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ImFeelingInspiredAt last, I’ve finally had some time to continue examining the data collected during this merely quasi-scientific study of What I’m Good At, aka “Manifesting – The Musical!”. I’ll bet the handful of you who have been reading here probably forgot about this, it’s been so long. Well – on with the show!

Response Rates

89 people were polled, 37% by email and 63% on a private internet forum. A combined total of 25 people responded. 56% of the email population responded, as opposed to 44% of the forum population. The forum is female only; hence there are no male responses by the forum polling method. 38% of the females polled via email responded, as compared to 20% via forum.

Population Polled, by Polling Method and Gender

Figure 1: Population Polled, by Polling Method and Gender

Whereas email responses were made between me and the respondent, people from the private forum posted their responses in full view of the other members of the tribe. This may account for the higher response rate amongst the email population; it may have felt “safer” to opine only to me than it would have to opine in the presence of a wider audience.

Population responded, by Polling Method and Gender

Figure 2: Population Responded, by Polling Method and Gender

Approximately 87% of those polled were female; 13% were male. Despite the disproportion between males and females polled, it should be noted that fully half of the males polled responded, as opposed to only 24% of the females. Two of the male respondents are Siblings, two are Friends From High School, one is a Tech Geek and one is a Sanibel Fan. The distribution may suggest that I tend to engage in high-quality interactions or friendships with males who are similar to the ones with whom I was raised in in my birth tribe.

Normalization of Responses

Responses were made in free-form prose which had to be broken down and normalized across respondents in order to take measurements. Often, it was not enough to identify keywords as presented in the prose, because the same word used in different phrases by different respondents could translate into different concepts. Each respondent’s contribution was examined and broken down into the separate concepts that were being expressed. There were 124 concepts identified, which were then mapped to 55 keywords.

A few examples of this challenging task include:

  • The phrases “straight talk”, “telling it like it is”, “no bullshit” and similar phrases were all distilled down to single keyword, “Forthright”, because they clearly all described the same concept
  • The phrase “cutting through the bullshit and whittling down the issue to its essential core” became two keywords – “Analytical” and “Insightful”. Although this phrase shares the word “bullshit” with “no bullshit” in the previous example, it clearly implies something besides “forthright”. There are two concepts expressed in the phrase. One is “cutting and whittling” and the other is “essential core”. The former implies the tearing away of layers while the latter implies that there was some foreknowledge that the removal of these layers would yield something, even though that “something” might not be defined until the “cutting and whittling” had been completed.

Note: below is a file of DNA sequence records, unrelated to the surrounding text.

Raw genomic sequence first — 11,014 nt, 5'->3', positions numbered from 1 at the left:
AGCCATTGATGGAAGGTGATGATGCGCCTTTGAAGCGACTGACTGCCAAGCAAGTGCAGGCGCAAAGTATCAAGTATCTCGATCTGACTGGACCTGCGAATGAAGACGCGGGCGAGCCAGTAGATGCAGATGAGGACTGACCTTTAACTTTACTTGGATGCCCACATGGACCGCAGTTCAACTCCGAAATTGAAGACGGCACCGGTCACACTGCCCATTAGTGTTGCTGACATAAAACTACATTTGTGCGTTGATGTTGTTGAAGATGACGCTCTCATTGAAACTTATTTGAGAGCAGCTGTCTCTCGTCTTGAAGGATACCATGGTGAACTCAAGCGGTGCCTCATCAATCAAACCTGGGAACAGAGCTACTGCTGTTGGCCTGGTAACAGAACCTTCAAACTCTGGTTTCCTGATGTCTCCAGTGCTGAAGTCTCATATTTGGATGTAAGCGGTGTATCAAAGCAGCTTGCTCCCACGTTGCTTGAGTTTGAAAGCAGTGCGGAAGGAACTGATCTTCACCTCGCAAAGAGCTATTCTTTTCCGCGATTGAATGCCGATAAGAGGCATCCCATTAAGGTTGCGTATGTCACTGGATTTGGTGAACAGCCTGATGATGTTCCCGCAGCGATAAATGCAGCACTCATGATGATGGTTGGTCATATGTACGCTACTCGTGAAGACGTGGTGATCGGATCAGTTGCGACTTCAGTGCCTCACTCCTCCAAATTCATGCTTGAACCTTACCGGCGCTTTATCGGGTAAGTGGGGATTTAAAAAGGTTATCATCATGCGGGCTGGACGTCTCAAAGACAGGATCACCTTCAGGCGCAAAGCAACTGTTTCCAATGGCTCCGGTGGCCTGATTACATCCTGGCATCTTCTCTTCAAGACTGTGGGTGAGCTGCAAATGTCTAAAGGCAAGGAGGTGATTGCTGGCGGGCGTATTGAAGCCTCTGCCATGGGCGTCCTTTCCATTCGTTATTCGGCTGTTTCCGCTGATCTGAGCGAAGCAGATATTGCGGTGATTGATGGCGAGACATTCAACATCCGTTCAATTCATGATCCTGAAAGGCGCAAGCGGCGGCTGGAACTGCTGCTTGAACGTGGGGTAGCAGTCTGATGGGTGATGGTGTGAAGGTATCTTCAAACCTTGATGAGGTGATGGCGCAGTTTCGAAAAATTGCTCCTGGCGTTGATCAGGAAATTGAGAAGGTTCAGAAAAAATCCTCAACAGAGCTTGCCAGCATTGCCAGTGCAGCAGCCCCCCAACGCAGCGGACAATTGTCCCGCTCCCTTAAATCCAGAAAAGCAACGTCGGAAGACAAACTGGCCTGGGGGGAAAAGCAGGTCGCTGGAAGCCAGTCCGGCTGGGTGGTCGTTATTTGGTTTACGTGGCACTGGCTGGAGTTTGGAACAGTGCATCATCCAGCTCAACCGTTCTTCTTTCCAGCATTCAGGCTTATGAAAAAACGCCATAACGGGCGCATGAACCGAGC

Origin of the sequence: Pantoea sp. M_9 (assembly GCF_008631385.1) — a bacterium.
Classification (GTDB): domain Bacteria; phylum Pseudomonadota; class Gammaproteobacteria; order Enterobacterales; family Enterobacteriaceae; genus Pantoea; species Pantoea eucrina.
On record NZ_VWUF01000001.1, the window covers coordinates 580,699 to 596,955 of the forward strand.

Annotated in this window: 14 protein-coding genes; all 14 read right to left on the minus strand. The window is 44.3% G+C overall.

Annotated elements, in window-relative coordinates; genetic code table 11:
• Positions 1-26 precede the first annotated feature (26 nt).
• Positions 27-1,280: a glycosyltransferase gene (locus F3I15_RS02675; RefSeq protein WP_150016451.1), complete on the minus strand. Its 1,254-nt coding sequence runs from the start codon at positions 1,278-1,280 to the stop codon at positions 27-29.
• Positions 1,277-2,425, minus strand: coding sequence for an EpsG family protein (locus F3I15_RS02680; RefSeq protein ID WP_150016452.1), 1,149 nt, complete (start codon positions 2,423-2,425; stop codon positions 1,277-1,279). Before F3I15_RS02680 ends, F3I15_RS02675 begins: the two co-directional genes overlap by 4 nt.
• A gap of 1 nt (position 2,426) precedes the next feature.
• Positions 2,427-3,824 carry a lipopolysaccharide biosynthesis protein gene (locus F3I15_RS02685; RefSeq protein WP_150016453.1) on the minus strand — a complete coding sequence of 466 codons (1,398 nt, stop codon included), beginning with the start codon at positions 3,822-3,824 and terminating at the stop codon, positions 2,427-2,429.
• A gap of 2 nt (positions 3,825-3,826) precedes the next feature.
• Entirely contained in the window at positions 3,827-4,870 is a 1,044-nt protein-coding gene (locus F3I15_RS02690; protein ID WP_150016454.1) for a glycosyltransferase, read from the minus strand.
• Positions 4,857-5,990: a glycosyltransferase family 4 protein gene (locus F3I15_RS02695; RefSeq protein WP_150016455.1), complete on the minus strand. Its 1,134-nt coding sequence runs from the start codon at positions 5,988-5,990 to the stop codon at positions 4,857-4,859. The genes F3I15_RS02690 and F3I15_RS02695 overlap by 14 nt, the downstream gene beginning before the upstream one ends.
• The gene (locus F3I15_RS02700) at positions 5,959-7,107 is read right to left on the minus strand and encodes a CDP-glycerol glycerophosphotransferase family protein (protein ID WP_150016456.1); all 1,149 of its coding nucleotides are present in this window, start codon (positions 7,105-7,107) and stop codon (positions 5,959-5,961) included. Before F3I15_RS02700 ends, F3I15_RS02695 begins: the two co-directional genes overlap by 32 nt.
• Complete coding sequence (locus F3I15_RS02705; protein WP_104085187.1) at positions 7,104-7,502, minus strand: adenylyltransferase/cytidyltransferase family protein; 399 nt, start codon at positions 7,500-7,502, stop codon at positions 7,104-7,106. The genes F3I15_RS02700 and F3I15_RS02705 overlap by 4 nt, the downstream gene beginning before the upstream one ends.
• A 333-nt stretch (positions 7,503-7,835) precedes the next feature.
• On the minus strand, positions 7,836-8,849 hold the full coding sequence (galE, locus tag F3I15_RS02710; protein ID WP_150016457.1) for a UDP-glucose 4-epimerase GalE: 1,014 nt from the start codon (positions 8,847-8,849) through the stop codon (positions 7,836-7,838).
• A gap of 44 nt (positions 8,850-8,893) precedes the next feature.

• Words and phrases like “entertaining”, “making an event special”, “making people feel cared-for”, “a good friend”, “you listen and make me laugh”, “good at bar crawling” were initially lumped under the single, somewhat whimsical keyphrase called “pixie dust”. However, there came the realization that again, separate concepts were being expressed, and the distinction was important. Therefore, this category was separated into “Fun” (“bar crawling”, “make me laugh”, “entertaining”) and “Nurturing” (“special”, “cared-for”, “good friend”, “you listen”).
  • Despite roughly 30 years of near-radio silence between us, a single participant ended up contributing a detailed and frighteningly accurate response that yielded 18 separate keywords. In fact, this individual is responsible for contributing, either directly or via normalization, 9 of the Top 10 most common keywords in the survey. This means half of his keyword responses are represented in 90% of the Top 10. And he had the nerve to accuse *me* of possessing “a highly effective vocabulary”. Pot, kettle, black! ;)

Top 10 Keywords

As a result of normalization, 126 instances of 55 keywords emerged. Many of these 55 keywords repeated only once or twice. To focus the analysis, the Top 10 most frequently occurring keywords were identified (Figure 3).

Top 10 Most Frequently Occurring Keywords

Figure 3: Top 10 Most Frequently Occurring Keywords

The number of occurrences of the Top 10 keywords represents about half the total occurrences of all keywords that resulted from normalizing the survey responses.

Figure 4: Top 10 Keywords, Percentage of Total Occurrences

Figure 4: Top 10 Keywords, Percentage of Total Occurrences

Occurrences of the Top 10 Keywords were most often found in the responses of the Sistas and the Friends Back Home.

Figure 5: Distribution of Occurrences of Top 10 Keywords Among The Tribes

Figure 5: Distribution of Occurrences of Top 10 Keywords Among The Tribes

It may be surprising that a tribe with whom interaction takes place almost exclusively online should be so well represented in the Top 10 Keywords. However, it should be noted that the Sistas tribe is primarily focused on the discussion and resolution of life problems and issues. Discussion topics are often deeply personal, which produces interactions that are generally more intense than those taking place in other tribes. The nature of the interactions in the Sistas tribe may account for the high volume of occurrences of Top 10 Keywords that the Sistas tribe produced.

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Those of you who aren’t asleep by now Zzzzzzzzzzzzzzz….. will be happy to know that there is only one more part to this series. Next time, in Part 3, we will take a look at what everyone said I should be when I grow up. Ciao for now! :)

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Written by Erin

October 15th, 2009 at 7:08 pm